Arguments For & Against Corporate Social Responsibility

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Corporate Social Responsibility, which is often called CSR, is a business term that refers to the actions a for-profit business takes to improve the lives of people within a community. These initiatives can not only benefit the community and the environment, but they can also turn out to be a smart business move. Before you consider a CSR initiative for your business, it's important to weigh the pros and cons.

Pro: It's The Right Thing To Do

Not only is helping people the most obvious reason to incorporate CSR into your business plan, but it may also be the most important. Businesses bear a lot of responsibility for some of the social and environmental problems that the world faces today. As such, many believe that the right thing for corporations to do is to give back in some way. If you care about the mark your business leaves in this world, CSR is a great way to ensure you make a positive impact.

CSR is also a powerful way to fight for human rights. Because corporations are powerful entities in our society, they can make a real impact in the lives of people who can use the help. By incorporating certain CSR programs, you can contribute to making the world a better place for those in need.

Con: It Can Look Fake

If you want your CSR program to truly help people and your company, your heart has to be in the right place. Today's consumers are savvy and crave authenticity. If they see your CSR initiative as a scam, it could backfire. Up to 80 percent of people believe that most CSR efforts are just ploys for cash. If that's how you think of your own CSR, you can bet consumers will see it, too.

Pro: CSR Builds Trust

The relationship between a business and its customers hinges on trust. If consumers have no faith in your corporation, they will likely abandon your company for another brand. CSR programs can help you show your customers that you care. In return, you can benefit from increased levels of trust. Good faith can translate into more business.

On a macro level, CSR can build trust between consumers in general and corporate America. Currently, companies hold a lot of power within our society. However, if consumers start believing that these companies are not acting with the society's interests in mind, they may push for regulations that limit the power businesses have. CSR initiatives build trust and keep consumers from demanding such action.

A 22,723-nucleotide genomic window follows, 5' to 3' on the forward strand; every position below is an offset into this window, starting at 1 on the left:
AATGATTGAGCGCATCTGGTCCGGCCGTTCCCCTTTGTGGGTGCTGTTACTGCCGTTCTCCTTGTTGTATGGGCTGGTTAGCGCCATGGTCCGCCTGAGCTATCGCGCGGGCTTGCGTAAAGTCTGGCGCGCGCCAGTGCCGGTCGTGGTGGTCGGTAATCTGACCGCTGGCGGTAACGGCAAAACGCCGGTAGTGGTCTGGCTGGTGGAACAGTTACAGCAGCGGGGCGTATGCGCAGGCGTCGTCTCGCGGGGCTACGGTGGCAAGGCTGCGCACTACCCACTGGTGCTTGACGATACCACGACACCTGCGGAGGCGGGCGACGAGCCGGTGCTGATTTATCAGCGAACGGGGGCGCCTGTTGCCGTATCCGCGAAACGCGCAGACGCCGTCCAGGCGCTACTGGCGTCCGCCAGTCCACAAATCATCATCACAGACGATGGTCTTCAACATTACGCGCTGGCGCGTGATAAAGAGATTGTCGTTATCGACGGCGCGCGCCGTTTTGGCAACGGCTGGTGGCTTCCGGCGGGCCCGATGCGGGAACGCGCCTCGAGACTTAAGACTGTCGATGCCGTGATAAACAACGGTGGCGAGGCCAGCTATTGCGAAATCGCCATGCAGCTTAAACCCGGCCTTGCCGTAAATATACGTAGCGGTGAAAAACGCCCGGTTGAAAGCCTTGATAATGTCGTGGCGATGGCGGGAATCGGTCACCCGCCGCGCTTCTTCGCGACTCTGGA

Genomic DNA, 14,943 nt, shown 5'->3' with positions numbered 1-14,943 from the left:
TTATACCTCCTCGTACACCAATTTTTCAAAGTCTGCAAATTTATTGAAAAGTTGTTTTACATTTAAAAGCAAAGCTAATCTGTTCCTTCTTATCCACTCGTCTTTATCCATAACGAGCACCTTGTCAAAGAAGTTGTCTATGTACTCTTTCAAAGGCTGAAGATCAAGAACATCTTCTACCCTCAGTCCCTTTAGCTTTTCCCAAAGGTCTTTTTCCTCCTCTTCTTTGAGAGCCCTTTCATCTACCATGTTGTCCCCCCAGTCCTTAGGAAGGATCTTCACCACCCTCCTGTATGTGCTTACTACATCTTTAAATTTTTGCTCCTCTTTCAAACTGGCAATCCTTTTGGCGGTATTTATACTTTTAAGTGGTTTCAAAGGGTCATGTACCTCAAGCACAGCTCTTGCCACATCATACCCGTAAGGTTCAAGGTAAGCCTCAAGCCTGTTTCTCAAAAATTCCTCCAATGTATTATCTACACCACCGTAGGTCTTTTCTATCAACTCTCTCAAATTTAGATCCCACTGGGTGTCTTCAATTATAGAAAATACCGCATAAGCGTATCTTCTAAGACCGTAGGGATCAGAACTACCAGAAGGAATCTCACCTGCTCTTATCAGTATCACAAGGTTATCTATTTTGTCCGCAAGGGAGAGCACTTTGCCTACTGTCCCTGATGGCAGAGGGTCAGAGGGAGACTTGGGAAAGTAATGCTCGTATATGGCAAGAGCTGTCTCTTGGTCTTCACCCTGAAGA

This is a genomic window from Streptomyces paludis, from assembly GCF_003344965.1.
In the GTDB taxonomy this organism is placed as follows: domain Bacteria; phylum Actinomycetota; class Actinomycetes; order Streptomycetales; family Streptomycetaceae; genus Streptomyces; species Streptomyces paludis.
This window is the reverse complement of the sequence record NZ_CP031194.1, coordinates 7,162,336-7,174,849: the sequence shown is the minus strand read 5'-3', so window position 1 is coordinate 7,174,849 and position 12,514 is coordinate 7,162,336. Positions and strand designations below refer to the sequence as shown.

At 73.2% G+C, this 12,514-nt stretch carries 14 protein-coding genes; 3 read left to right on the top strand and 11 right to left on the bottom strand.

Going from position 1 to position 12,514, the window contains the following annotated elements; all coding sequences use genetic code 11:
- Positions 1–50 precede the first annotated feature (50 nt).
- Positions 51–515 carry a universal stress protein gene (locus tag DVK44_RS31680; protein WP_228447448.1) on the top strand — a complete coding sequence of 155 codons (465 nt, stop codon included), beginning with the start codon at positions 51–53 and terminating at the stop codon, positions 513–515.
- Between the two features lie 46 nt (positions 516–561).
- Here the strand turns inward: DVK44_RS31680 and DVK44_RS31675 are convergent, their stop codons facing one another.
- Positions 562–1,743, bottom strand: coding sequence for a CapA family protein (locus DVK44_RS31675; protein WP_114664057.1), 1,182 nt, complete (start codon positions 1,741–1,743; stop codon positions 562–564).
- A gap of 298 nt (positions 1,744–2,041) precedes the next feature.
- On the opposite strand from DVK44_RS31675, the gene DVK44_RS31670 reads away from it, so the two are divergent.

Con: Many Businesses Put the Cost on the Consumers

One popular way for businesses to implement CSR is to ask for donations at the cash register. While these donations do indeed go to people in need, the money doesn't come from the business. The customers put forth all of the value while the business gets the reputation boost. While this can work for some businesses, this strategy can make some consumers wary. It's better if you can find a way to put forth money or goods from your company.

Pro: You Get to Pick Your Passion

There are many ways that corporations can improve the world. Whether you're passionate about the environment, human rights, animal rights or something else, there is likely an opportunity for you. If your target customers are passionate about the same issue, this can be a win-win-win for the consumers, the people you help and your business.

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About the Author

Mackenzie Maxwell is a small business owner. She has two businesses, including a martial arts gym in Texas. Prior to building her own, Mackenzie worked with small businesses and organizations to create effective marketing - from churches to insurance companies. She enjoys helping businesses with the startup spirit grow. Mackenzie has been writing in this field for six years and shows no signs of slowing.